I have found myself thinking this morning about the tens of thousands of school leaders welcoming, comforting, and supporting their school communities as they return from a somber weekend of grieving and reflection after Friday’s unfathomable tragedy at Sandy Hook Elementary School in Connecticut.
My thoughts turned to a 92-year-old hospice patient with whom I had spent yesterday afternoon.
She told me that her life had taught her about the importance of celebration, noting that even a dreary afternoon, like the one we were peering out into, could be toasted with a glass of wine, which she happened to have near at hand as we spoke.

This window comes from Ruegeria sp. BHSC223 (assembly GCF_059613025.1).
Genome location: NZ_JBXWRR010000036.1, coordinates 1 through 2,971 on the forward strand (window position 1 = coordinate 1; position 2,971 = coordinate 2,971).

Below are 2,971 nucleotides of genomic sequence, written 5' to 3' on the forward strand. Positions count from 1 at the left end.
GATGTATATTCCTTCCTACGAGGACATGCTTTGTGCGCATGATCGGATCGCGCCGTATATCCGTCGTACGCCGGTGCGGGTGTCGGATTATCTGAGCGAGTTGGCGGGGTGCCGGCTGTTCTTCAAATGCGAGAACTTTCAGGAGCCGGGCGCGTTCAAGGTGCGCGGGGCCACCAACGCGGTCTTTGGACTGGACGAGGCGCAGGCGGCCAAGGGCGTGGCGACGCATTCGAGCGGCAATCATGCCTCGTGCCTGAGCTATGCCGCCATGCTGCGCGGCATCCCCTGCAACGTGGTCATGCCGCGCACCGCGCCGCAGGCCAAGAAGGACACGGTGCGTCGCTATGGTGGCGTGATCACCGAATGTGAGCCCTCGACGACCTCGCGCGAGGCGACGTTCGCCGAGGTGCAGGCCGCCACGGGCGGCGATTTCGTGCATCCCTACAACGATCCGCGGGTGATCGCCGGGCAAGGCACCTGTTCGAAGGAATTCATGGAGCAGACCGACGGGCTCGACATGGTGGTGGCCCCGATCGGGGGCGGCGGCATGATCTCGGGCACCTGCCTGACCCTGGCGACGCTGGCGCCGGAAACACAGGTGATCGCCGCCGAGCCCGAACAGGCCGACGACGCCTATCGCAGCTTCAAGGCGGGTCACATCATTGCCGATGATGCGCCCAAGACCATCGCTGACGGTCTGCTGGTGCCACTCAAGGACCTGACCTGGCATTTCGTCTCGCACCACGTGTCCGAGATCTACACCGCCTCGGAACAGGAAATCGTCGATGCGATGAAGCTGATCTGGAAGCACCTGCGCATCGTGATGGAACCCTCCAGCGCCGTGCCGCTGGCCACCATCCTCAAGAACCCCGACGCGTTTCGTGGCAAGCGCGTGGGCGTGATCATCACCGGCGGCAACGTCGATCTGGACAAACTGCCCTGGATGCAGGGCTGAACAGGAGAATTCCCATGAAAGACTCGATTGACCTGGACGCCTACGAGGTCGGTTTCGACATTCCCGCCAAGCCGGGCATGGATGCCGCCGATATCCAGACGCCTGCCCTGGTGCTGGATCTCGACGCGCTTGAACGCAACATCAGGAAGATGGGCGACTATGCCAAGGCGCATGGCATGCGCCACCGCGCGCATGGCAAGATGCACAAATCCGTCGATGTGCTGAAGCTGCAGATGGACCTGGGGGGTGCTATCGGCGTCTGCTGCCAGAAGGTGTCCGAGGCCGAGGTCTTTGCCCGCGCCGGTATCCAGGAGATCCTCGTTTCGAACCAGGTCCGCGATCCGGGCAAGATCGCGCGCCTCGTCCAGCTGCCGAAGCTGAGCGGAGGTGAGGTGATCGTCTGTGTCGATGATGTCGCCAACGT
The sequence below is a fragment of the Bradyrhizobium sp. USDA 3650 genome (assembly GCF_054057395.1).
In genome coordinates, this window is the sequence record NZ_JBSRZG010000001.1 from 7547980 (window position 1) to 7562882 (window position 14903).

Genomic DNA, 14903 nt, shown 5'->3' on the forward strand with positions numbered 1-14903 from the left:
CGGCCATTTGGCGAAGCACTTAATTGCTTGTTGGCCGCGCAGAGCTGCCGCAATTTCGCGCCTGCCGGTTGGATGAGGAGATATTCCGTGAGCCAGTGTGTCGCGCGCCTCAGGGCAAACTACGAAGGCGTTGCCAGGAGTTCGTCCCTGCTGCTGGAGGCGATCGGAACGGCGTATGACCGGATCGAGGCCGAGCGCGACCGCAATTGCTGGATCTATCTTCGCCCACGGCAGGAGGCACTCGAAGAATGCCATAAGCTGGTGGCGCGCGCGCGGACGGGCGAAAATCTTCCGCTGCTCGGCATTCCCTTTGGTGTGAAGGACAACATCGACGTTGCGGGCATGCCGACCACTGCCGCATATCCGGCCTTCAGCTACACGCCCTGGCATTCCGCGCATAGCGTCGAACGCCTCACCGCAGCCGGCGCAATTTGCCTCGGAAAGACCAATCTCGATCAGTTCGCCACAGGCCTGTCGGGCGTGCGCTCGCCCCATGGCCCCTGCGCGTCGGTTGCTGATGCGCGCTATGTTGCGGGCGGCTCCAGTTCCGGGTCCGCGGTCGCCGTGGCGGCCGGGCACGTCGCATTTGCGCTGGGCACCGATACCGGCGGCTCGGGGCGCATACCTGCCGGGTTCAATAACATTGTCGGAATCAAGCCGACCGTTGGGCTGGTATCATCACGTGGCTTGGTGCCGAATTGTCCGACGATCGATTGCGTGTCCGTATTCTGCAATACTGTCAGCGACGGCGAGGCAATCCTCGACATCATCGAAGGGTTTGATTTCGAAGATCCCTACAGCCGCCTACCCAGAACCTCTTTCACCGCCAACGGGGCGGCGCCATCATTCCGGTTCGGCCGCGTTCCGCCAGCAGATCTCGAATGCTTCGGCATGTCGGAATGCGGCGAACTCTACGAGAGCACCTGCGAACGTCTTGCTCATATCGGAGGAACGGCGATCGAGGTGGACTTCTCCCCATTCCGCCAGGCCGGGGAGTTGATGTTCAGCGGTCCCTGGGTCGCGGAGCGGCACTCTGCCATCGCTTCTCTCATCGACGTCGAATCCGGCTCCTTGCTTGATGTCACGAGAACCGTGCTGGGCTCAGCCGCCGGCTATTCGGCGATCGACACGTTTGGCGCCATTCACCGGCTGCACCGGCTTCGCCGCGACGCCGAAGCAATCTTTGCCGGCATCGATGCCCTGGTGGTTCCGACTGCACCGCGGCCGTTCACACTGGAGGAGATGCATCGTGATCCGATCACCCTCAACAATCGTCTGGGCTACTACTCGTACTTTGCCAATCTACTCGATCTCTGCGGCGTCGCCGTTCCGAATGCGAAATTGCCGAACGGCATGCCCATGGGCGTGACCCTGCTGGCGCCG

School leadership is about supporting the community as it grapples with difficult issues, like loss and sadness and fear. It is also about celebrating what the school community is and what it can be.
Such leadership requires listening deeply and compassionately to what is in the hearts and minds of community members.
It also requires focusing the community on the strengths it possesses and the resilience that has carried it through other challenging times.
I am confident that such conversations are occurring in schools across the country.
At such moments I am especially proud to be a part of the education profession.